Low pay, child care and the labor shortage

U.S. Sen. Todd Young lamented the current “massive labor shortage” last week in a discussion hosted by the Ellettsville, Indiana, Chamber of Commerce.

“We had 120,000 available jobs in August; we’re up to 150,000 right now,” Young said, according to the Bloomington Herald-Times. “I don’t know where everyone is. What do they do with their time?”

Maybe they’re busy looking for jobs that pay enough for them to live on. Or maybe they’re tried to find jobs like that and concluded they aren’t available.

As Ball State economist Michael Hicks has observed, too many employers think they can still attract workers by paying $10 to $12 an hour. Hicks also notes that millions of Americans have left the workforce during the COVID-19 pandemic, many of them for good reasons.

Young used the worker shortage to criticize vaccine mandates, suggesting workers will leave their jobs rather than get vaccinated. It’s true that some mandate opponents have made a lot of noise, but the evidence suggests most people will get the shot rather than lose their jobs.

IU Health, for example, terminated only 125 of its 36,000 employees for refusing to get vaccinated. That about 0.3%, no more than you’d expect for normal job turnover.

Young rightly pointed to child care as an issue affecting the jobs situation. A series of stories in the Herald-Times shows how families in the Bloomington area struggle to find reliable, affordable and high-quality care, and how the pandemic has made the situation worse. Part of the problem is a shortage of child-care workers.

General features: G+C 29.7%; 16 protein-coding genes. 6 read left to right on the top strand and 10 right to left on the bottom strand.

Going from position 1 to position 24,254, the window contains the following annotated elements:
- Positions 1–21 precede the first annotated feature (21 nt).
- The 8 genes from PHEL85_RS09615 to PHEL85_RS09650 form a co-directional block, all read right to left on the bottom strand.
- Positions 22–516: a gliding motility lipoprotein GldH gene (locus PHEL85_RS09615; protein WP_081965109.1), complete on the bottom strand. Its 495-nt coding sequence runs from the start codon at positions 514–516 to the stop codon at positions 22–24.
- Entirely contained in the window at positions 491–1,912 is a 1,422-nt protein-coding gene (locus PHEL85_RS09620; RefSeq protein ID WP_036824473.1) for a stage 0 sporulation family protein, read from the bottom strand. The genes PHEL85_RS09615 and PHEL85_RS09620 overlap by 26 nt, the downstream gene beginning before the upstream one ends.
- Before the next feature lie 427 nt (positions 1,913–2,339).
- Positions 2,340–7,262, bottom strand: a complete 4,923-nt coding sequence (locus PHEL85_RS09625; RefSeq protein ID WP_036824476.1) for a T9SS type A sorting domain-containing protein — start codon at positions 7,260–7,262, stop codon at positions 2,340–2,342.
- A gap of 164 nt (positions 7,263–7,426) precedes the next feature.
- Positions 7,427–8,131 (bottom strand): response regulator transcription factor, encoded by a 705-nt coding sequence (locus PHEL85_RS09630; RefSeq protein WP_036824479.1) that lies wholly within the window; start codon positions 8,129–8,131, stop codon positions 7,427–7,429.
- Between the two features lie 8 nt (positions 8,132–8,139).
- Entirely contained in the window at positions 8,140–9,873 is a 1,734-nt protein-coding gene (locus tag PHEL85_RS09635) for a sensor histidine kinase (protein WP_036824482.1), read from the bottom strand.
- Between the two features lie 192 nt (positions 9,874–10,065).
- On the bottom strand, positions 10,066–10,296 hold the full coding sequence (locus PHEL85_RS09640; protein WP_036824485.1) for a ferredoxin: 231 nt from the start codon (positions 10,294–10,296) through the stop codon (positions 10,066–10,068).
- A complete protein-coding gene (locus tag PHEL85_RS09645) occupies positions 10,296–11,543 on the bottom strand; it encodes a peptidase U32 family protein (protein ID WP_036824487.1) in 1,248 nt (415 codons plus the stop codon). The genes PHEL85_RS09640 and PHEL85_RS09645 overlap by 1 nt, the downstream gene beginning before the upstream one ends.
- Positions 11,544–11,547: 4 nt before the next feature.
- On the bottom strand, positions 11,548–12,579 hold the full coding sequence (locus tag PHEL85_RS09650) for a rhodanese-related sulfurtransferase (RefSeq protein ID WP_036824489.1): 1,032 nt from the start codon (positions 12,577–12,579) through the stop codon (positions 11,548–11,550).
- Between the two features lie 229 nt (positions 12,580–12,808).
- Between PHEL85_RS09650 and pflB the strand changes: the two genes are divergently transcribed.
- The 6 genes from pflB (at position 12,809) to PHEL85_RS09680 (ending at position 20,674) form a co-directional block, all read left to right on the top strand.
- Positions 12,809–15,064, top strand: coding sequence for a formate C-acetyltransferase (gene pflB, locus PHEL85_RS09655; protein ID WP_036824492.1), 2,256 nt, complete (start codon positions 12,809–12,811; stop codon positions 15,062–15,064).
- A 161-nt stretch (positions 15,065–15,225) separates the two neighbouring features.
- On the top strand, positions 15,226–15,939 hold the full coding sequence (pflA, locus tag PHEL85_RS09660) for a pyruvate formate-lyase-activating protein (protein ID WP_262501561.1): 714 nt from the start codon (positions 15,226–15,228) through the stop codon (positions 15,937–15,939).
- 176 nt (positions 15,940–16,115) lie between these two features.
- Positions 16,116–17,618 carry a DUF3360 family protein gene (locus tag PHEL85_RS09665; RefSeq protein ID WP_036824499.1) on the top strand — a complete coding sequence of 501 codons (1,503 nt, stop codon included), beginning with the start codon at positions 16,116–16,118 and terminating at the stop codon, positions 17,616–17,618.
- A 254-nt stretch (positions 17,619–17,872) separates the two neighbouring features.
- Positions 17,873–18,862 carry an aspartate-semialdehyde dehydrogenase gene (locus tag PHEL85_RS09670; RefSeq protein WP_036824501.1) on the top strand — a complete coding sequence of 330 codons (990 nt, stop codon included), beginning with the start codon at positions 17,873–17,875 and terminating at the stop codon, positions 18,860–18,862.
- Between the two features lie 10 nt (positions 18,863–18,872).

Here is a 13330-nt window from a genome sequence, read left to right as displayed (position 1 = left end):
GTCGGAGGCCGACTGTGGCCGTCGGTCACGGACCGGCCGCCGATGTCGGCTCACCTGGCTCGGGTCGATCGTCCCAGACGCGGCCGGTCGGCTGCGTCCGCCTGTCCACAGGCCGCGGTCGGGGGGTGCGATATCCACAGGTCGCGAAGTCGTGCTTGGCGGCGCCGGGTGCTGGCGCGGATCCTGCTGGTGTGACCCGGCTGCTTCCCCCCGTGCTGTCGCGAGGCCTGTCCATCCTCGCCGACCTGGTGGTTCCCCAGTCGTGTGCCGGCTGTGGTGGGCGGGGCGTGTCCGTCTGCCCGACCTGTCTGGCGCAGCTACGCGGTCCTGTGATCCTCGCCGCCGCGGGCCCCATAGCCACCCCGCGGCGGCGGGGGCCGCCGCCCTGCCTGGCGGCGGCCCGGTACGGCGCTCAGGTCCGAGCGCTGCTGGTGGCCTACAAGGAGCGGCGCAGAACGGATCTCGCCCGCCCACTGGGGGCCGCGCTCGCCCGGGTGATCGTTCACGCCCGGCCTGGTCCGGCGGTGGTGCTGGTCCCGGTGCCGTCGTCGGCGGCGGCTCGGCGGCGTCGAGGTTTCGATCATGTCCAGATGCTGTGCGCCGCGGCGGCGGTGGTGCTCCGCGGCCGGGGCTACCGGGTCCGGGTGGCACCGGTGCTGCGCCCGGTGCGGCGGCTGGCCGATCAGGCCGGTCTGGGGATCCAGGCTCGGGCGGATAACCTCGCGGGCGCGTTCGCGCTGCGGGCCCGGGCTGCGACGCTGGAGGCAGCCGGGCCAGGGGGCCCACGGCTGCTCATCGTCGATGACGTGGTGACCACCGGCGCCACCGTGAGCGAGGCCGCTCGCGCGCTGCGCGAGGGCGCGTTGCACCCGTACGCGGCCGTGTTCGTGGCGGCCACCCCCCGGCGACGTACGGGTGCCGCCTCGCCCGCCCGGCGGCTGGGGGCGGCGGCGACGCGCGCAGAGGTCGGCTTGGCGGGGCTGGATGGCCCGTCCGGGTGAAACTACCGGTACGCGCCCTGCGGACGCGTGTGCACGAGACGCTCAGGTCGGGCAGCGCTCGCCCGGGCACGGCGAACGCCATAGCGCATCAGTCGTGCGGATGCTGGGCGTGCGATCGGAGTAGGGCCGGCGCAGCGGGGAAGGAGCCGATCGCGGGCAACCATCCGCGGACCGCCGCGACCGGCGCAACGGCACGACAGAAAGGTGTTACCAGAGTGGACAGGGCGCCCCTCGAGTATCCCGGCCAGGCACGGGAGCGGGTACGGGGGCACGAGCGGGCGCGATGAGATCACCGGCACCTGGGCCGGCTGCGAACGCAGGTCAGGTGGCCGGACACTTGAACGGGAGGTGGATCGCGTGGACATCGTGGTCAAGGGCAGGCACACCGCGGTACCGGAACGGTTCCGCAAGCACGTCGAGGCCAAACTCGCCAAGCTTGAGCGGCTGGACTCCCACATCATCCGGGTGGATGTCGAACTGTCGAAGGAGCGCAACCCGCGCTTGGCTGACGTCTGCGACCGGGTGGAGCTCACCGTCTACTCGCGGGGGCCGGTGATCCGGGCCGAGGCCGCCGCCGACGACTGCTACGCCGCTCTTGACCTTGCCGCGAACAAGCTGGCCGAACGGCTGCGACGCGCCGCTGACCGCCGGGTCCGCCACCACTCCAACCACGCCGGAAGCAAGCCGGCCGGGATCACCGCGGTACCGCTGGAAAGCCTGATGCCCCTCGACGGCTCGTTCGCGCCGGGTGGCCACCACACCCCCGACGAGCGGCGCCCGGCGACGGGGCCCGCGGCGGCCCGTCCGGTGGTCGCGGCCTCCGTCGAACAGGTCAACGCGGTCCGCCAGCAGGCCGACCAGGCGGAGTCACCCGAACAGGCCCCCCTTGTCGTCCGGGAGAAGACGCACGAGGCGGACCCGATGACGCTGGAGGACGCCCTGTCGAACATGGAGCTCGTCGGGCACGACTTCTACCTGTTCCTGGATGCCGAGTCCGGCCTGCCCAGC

It’s no mystery why there’s a shortage. “According to the U.S. Bureau of Labor Statistics, the average hourly wage for child care workers in Indiana is $10.96 and the average annual wage is $22,790,” the Herald-Times reports. More than one in five early Indiana childhood educators earn less than a poverty-level wage.

Low wages and child-care issues are a one-two punch for many families. Imagine you’re a parent of two preschool-age children and you need a job. You find a job that pays $12 an hour, but that means you need care for your kids. You get lucky and find a program that has space for both. It charges $200 a week for your infant and $150 for your toddler, cheap by local standards. But that reduces your net pay to $3.25 an hour. Is it worth it?

Young suggested that child-care shortages may be tied to the misperception that early childhood education is just baby-sitting, not a profession. He said more training and certification could draw more workers, improving access for parents. But many programs already require training and certification for teachers; some require two-year or four-year degrees. Under Indiana’s Paths to Quality program, providers at levels 2, 3 and 4 must employ lead teachers with a Child Development Associate certificate.

There’s a fundamental problem: Child care costs too much, and workers are paid too little. Raise pay and costs go up. Cut costs and pay goes down.

We American are uniquely stingy in our support for families and children. According to data from the Organization for Economic Cooperation and Development, developed countries spend an average of $14,000 per child on early childhood education. The United States spends $500.

As a U.S. senator, Todd Young could do something about that.


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